Sergiusz Graf von Toll (22 November 1893 – 19 December 1961) was a Polish entomologist who specialised in microlepidoptera and particularly Coleophoridae. He was a member of the Polish Academy of Sciences.
Toll was born on 22 November 1893 in Warsaw, the son of Alexander Toll and his wife Adelaide (or Anna). He had four elder brothers and sisters. He came from a noble family; his great-grandfather, General Karol Toll, was made a count by Nicholas I of Russia and the family owned Uniejów Castle at Łódź Voivodeship in central Poland. He received his schooling in Warsaw and went to the University of Warsaw where he studied law. During World War I, the university was evacuated to Rostov-on-Don in Russia, and while there, he added biology to the subjects he was studying. In 1918, he was awarded his PhD in law. He had already developed his interest in butterflies and moths and while in Russia he studied the lepidoptera of the Rostov region.
After the war, the family's castle was confiscated, and his parents moved to Bydgoszcz in North Poland. By 1924, Toll had returned to Poland. In 1930 he started work as an apprentice at the National Scientific Institute in Bydgoszcz, and between then and 1934 he studied the lepidoptera of the region, joining the Polish Entomological Society and founding its North Silesian branch. By 1937 he was working at the Silesian Museum at Katowice, and also doing teaching work. His interest in Lepidoptera continued, and after World War II he became the head of the Nature Conservancy Department of the Directorate of State Forests. He became a member of the editorial board of the Microlepidoptera Palaearctica, and was writing the Coleophoridae section, a volume with 1500 pages and 5000 drawings. He had nearly finished this monograph in 1961 when he developed appendicitis, and died of heart failure soon after surgery.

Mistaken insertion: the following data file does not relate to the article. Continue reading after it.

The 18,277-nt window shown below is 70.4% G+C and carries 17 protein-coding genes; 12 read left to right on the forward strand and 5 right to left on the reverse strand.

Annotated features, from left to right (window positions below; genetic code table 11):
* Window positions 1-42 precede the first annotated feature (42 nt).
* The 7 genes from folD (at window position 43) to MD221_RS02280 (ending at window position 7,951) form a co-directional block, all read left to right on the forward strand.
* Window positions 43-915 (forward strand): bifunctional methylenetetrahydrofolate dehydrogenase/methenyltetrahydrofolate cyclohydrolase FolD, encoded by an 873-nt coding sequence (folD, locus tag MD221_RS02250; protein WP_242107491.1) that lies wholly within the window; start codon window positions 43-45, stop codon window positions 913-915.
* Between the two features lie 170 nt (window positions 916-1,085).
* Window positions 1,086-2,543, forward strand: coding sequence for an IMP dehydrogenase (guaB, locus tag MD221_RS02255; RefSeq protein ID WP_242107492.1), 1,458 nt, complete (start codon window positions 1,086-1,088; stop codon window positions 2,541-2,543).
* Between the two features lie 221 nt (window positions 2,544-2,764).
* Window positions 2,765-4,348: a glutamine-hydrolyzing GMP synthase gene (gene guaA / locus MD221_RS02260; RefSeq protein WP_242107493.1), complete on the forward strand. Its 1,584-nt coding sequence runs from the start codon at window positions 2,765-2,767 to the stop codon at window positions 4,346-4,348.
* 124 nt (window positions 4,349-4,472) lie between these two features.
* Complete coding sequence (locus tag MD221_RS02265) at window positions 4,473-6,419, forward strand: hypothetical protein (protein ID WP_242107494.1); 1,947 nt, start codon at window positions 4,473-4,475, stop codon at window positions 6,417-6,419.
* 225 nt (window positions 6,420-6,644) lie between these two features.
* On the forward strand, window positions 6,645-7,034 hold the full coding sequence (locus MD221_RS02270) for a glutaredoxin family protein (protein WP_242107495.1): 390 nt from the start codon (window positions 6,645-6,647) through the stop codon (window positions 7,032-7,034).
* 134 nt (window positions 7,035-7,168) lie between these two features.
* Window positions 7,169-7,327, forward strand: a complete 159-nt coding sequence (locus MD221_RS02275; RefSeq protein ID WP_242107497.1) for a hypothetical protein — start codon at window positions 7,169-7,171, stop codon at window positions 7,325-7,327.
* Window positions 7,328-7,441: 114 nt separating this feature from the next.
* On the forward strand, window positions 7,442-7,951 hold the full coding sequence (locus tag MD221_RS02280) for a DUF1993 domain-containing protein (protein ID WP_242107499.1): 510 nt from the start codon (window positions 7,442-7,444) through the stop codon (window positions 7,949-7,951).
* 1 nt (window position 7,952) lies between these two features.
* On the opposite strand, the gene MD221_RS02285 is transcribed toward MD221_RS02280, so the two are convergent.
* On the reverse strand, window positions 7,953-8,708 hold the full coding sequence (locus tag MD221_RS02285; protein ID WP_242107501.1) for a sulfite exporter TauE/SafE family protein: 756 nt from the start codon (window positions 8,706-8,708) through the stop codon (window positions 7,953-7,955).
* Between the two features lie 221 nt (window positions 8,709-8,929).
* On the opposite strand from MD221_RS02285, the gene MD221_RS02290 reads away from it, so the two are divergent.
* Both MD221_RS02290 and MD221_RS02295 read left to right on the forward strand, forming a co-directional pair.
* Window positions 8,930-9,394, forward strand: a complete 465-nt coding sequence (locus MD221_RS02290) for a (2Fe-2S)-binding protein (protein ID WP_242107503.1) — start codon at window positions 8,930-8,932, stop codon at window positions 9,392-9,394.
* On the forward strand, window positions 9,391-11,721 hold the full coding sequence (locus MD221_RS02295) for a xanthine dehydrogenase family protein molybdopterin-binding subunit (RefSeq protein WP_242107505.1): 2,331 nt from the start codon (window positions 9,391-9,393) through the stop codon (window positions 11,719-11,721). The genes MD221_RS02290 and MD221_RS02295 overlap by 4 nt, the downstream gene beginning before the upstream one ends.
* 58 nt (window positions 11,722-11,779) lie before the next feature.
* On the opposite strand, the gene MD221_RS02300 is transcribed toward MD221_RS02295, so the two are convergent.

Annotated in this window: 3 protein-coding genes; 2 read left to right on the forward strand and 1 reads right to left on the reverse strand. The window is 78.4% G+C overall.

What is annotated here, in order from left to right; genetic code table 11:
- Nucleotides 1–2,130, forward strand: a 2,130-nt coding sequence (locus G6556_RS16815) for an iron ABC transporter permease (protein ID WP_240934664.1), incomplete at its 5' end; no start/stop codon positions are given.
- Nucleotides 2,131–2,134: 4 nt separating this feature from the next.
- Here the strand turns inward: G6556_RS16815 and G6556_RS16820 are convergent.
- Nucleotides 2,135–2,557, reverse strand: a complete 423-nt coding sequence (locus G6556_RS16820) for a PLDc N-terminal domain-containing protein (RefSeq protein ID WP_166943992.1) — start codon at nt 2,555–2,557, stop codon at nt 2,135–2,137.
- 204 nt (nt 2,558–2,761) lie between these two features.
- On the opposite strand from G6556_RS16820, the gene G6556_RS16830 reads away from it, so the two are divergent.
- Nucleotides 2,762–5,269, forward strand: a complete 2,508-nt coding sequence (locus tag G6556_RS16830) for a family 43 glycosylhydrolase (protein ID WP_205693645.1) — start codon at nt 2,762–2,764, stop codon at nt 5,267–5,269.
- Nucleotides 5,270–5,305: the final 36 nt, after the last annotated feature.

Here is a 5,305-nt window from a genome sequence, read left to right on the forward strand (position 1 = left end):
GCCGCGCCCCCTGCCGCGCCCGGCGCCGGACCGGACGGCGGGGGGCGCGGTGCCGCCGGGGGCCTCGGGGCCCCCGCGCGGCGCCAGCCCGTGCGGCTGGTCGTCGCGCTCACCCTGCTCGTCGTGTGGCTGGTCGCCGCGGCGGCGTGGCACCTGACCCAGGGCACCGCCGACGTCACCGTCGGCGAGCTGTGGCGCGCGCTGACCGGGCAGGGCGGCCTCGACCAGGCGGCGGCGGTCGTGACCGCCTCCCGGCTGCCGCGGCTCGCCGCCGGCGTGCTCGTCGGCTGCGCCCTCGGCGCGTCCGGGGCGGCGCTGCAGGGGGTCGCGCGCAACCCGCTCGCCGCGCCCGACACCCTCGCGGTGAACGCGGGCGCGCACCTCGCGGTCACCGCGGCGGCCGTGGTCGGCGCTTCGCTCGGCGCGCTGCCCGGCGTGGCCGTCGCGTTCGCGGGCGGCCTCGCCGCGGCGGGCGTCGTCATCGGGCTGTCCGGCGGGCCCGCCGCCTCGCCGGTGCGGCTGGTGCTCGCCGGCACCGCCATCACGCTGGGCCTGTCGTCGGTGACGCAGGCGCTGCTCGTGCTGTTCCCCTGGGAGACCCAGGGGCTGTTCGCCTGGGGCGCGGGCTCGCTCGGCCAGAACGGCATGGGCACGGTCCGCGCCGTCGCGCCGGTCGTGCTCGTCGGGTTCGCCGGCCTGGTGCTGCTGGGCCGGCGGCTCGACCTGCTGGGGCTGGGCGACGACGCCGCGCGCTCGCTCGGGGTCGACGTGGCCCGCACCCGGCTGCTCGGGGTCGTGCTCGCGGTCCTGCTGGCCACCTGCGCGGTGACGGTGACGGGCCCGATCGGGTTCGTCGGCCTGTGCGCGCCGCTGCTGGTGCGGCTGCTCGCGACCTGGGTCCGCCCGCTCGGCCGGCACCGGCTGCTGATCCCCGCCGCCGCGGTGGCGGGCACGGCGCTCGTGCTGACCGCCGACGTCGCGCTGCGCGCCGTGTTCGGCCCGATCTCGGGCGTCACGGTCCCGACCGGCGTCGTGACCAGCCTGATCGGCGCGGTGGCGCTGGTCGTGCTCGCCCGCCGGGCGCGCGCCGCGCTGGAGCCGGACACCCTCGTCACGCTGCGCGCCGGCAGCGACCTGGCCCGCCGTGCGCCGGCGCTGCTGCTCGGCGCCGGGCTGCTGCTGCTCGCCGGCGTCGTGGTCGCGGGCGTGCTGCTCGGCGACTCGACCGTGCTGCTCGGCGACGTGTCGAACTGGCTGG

Toll's research was mainly concentrated on the smaller moths of the Microlepidoptera group, specialising from 1929 on the Tortricidae and Nepticulidae families, and from 1939 onwards, on the Coleophoridae family, on which he was still working when he died. He reared many caterpillars at home, and worked out the life cycle of a number of species. He accumulated a large collection of insects, and donated about 40,000 specimens to the Municipal Museum at Rostov. About 100,000 specimens were given to the Natural History Museum of the Institute of Systematics and Evolution of Animals of the Polish Academy of Sciences. He also collected about 8,000 bird eggs and 12,000 butterflies and moths during his time living in Bydgoszcz. He scientifically described over 200 lepidopteran species, and undertook faunal surveys of several parts of Poland.
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